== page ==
Favorites include the Dominos, chocolate-almond cake with rum punch, white-chocolate banana rum and vanilla ganache; the Peppermint Chocolate Torte, with chocolate-almond sponge, peppermint-chocolate ganache and crème de menthe punch, and, the Mango Coconut Almond Tranache, with almond sponge, mango-chocolate ganache, Malibu rum punch and coconut buttercream.
Promoting the launch, American Club offered a “buy five, get the sixth free” deal for the first month. An internal contest gives servers the incentive to sell the schnitzes to guests: whoever sells the most minis gets to take home a free cake from the American Club’s pastry shop.
FINISHING WITH THE RIGHT SIZE
Less is also more when it comes to desserts at BLT restaurants in New York (part of the ESquared Hospitality group, which operates 23 restaurants under the Casa Nonna, Go Burger, Florentine and BLT brands). There, Pastry Chef Julie Elkind says she now prefers to portion desserts at approximately 4 ounces.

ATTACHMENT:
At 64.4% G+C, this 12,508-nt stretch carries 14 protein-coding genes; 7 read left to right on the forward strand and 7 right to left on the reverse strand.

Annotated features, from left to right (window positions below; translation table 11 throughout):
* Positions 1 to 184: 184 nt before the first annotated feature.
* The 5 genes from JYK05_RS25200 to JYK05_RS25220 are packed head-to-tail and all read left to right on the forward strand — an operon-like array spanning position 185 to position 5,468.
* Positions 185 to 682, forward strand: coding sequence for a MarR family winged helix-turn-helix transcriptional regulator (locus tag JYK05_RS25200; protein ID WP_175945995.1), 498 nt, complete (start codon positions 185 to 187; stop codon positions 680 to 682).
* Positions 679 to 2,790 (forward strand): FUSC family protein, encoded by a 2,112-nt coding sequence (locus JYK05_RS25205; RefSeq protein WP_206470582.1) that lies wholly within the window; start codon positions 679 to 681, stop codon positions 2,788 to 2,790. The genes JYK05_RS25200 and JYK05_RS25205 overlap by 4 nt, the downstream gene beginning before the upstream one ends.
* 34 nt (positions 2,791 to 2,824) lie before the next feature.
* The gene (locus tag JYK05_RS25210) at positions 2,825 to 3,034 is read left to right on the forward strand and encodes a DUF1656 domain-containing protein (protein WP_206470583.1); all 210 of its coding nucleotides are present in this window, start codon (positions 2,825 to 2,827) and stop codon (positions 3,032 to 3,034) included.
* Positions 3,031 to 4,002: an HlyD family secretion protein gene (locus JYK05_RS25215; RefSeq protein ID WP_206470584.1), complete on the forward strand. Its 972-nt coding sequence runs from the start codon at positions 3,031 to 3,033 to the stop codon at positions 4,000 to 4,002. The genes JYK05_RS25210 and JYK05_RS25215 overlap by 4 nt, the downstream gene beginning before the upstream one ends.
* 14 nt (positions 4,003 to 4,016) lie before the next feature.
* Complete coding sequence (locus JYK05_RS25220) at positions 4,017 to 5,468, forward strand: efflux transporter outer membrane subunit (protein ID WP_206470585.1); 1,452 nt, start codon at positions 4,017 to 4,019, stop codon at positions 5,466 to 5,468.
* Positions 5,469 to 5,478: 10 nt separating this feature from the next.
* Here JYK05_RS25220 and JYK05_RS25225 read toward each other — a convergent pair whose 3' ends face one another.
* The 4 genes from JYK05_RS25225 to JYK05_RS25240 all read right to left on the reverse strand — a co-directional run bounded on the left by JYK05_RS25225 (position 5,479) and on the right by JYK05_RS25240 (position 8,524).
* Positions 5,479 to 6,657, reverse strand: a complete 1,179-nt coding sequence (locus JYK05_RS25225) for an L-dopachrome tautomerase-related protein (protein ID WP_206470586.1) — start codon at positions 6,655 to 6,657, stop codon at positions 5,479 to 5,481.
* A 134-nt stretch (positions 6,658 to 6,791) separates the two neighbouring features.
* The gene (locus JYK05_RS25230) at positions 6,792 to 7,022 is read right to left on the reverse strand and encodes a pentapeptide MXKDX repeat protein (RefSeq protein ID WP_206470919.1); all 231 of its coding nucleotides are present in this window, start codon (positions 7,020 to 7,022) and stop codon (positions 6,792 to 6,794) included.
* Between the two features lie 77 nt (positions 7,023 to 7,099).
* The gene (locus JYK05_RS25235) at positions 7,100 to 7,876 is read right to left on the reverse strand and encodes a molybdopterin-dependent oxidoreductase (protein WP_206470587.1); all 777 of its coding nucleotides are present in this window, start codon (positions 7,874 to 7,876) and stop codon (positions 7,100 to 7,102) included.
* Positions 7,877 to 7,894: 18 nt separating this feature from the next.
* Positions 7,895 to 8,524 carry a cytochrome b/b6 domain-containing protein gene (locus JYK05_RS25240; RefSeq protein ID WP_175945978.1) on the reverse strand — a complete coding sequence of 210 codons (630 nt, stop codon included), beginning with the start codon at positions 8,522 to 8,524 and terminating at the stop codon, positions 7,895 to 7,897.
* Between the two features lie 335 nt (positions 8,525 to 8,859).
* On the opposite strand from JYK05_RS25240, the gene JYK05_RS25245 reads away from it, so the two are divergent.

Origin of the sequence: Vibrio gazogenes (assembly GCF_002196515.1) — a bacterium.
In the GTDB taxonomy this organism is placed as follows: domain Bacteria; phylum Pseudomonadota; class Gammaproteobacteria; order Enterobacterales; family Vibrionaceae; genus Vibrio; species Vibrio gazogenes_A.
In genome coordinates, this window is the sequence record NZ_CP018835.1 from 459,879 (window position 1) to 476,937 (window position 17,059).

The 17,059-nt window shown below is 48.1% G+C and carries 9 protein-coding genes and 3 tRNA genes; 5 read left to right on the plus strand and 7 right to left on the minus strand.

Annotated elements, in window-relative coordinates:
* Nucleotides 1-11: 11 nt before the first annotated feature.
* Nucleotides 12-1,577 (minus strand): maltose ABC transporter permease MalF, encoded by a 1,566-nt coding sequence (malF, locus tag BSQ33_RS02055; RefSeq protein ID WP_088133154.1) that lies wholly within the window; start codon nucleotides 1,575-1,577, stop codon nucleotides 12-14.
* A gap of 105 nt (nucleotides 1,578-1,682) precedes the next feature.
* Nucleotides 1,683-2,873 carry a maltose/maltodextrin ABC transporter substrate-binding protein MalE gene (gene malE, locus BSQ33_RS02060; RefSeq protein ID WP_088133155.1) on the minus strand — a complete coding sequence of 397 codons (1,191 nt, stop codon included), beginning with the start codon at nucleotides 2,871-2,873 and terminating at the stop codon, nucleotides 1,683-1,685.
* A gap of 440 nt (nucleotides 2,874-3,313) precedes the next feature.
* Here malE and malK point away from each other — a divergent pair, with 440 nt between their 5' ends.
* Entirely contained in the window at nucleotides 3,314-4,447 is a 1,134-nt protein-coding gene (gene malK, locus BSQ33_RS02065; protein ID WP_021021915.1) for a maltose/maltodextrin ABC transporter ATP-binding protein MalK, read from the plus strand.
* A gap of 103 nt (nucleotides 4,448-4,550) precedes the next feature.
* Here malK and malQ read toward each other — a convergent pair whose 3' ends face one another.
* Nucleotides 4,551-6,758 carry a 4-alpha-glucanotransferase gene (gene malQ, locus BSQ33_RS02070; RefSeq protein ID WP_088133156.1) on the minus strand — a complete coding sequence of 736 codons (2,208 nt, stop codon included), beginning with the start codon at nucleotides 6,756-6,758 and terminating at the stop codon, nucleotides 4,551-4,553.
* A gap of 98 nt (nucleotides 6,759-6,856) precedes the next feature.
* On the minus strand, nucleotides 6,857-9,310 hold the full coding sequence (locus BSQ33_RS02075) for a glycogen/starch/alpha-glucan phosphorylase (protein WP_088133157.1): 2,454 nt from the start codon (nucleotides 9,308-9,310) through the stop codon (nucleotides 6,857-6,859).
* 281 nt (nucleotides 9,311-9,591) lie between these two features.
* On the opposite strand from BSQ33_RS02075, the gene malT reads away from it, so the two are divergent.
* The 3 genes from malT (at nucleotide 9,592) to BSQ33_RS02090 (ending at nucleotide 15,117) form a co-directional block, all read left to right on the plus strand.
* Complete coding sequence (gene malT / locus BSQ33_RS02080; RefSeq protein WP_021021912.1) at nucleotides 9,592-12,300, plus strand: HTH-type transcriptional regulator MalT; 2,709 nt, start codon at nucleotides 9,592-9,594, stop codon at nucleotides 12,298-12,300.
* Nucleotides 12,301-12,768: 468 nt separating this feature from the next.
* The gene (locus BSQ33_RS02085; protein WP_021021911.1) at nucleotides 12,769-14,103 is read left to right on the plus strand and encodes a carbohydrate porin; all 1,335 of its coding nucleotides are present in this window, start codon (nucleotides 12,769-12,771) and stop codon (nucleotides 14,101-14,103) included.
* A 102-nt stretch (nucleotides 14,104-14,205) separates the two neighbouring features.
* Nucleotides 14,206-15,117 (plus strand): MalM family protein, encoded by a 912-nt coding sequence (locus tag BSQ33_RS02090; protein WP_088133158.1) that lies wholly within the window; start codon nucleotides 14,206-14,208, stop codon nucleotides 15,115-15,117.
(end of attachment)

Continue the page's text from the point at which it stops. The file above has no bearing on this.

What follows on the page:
“Feeling too full is so uncomfortable, and this is just enough after a heavy meal,” says Elkind. She adds that the smaller portions encourage guests to buy more desserts. “Instead of sharing one dessert at a table of two, now people are more prone to get two full desserts.”
Also in New York, Kate Cowan, pastry chef at Delicatessen, agrees that smaller desserts are less overwhelming for her guests. “The idea is to leave people wanting more, rather than leaving them feeling overwhelmed or guilty.”
Cowan promotes desserts two ways: Guests who check in via Foursquare five or more times in one week receive a complimentary platter of mini desserts for the table. “We are also working on offering complimentary takeaway and delivery items — such as mini cookies — to possibly push desserts” and curry guest loyalty, Cowan says.